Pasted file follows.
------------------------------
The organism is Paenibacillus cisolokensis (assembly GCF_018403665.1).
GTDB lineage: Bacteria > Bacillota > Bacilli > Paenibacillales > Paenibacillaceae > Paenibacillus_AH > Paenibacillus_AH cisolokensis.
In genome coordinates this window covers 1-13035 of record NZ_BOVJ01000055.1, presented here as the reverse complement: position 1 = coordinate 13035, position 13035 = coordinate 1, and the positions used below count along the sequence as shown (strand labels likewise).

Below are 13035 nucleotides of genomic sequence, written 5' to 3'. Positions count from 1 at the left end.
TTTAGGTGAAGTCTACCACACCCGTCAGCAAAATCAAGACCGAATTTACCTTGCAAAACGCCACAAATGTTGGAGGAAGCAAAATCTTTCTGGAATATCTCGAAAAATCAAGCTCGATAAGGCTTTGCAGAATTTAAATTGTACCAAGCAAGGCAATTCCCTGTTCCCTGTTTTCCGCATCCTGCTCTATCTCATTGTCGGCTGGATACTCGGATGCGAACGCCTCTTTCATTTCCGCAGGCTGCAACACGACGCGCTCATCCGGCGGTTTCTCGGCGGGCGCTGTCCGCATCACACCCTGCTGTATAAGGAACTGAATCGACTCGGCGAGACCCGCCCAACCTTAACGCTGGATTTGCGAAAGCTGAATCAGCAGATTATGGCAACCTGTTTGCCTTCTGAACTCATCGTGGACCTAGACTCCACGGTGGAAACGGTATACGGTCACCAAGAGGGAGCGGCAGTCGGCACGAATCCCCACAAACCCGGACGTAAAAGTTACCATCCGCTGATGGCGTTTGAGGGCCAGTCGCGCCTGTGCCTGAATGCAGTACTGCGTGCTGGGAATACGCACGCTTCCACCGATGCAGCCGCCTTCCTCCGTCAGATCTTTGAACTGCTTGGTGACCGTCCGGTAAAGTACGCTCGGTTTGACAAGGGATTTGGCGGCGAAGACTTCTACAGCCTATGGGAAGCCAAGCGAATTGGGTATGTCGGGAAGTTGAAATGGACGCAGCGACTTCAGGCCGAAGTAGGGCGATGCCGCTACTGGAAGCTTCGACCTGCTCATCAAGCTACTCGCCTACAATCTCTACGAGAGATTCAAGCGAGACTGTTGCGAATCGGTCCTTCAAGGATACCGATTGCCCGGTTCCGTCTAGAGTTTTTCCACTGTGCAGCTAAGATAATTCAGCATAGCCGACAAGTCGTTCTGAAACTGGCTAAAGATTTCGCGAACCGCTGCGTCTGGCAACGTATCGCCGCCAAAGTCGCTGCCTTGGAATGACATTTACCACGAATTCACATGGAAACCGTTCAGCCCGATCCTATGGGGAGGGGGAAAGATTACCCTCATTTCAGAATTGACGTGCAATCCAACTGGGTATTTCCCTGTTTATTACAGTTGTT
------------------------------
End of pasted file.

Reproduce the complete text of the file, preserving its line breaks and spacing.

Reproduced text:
The organism is Paenibacillus cisolokensis (assembly GCF_018403665.1).
GTDB lineage: Bacteria > Bacillota > Bacilli > Paenibacillales > Paenibacillaceae > Paenibacillus_AH > Paenibacillus_AH cisolokensis.
In genome coordinates this window covers 1-13035 of record NZ_BOVJ01000055.1, presented here as the reverse complement: position 1 = coordinate 13035, position 13035 = coordinate 1, and the positions used below count along the sequence as shown (strand labels likewise).

Below are 13035 nucleotides of genomic sequence, written 5' to 3'. Positions count from 1 at the left end.
TTTAGGTGAAGTCTACCACACCCGTCAGCAAAATCAAGACCGAATTTACCTTGCAAAACGCCACAAATGTTGGAGGAAGCAAAATCTTTCTGGAATATCTCGAAAAATCAAGCTCGATAAGGCTTTGCAGAATTTAAATTGTACCAAGCAAGGCAATTCCCTGTTCCCTGTTTTCCGCATCCTGCTCTATCTCATTGTCGGCTGGATACTCGGATGCGAACGCCTCTTTCATTTCCGCAGGCTGCAACACGACGCGCTCATCCGGCGGTTTCTCGGCGGGCGCTGTCCGCATCACACCCTGCTGTATAAGGAACTGAATCGACTCGGCGAGACCCGCCCAACCTTAACGCTGGATTTGCGAAAGCTGAATCAGCAGATTATGGCAACCTGTTTGCCTTCTGAACTCATCGTGGACCTAGACTCCACGGTGGAAACGGTATACGGTCACCAAGAGGGAGCGGCAGTCGGCACGAATCCCCACAAACCCGGACGTAAAAGTTACCATCCGCTGATGGCGTTTGAGGGCCAGTCGCGCCTGTGCCTGAATGCAGTACTGCGTGCTGGGAATACGCACGCTTCCACCGATGCAGCCGCCTTCCTCCGTCAGATCTTTGAACTGCTTGGTGACCGTCCGGTAAAGTACGCTCGGTTTGACAAGGGATTTGGCGGCGAAGACTTCTACAGCCTATGGGAAGCCAAGCGAATTGGGTATGTCGGGAAGTTGAAATGGACGCAGCGACTTCAGGCCGAAGTAGGGCGATGCCGCTACTGGAAGCTTCGACCTGCTCATCAAGCTACTCGCCTACAATCTCTACGAGAGATTCAAGCGAGACTGTTGCGAATCGGTCCTTCAAGGATACCGATTGCCCGGTTCCGTCTAGAGTTTTTCCACTGTGCAGCTAAGATAATTCAGCATAGCCGACAAGTCGTTCTGAAACTGGCTAAAGATTTCGCGAACCGCTGCGTCTGGCAACGTATCGCCGCCAAAGTCGCTGCCTTGGAATGACATTTACCACGAATTCACATGGAAACCGTTCAGCCCGATCCTATGGGGAGGGGGAAAGATTACCCTCATTTCAGAATTGACGTGCAATCCAACTGGGTATTTCCCTGTTTATTACAGTTGTT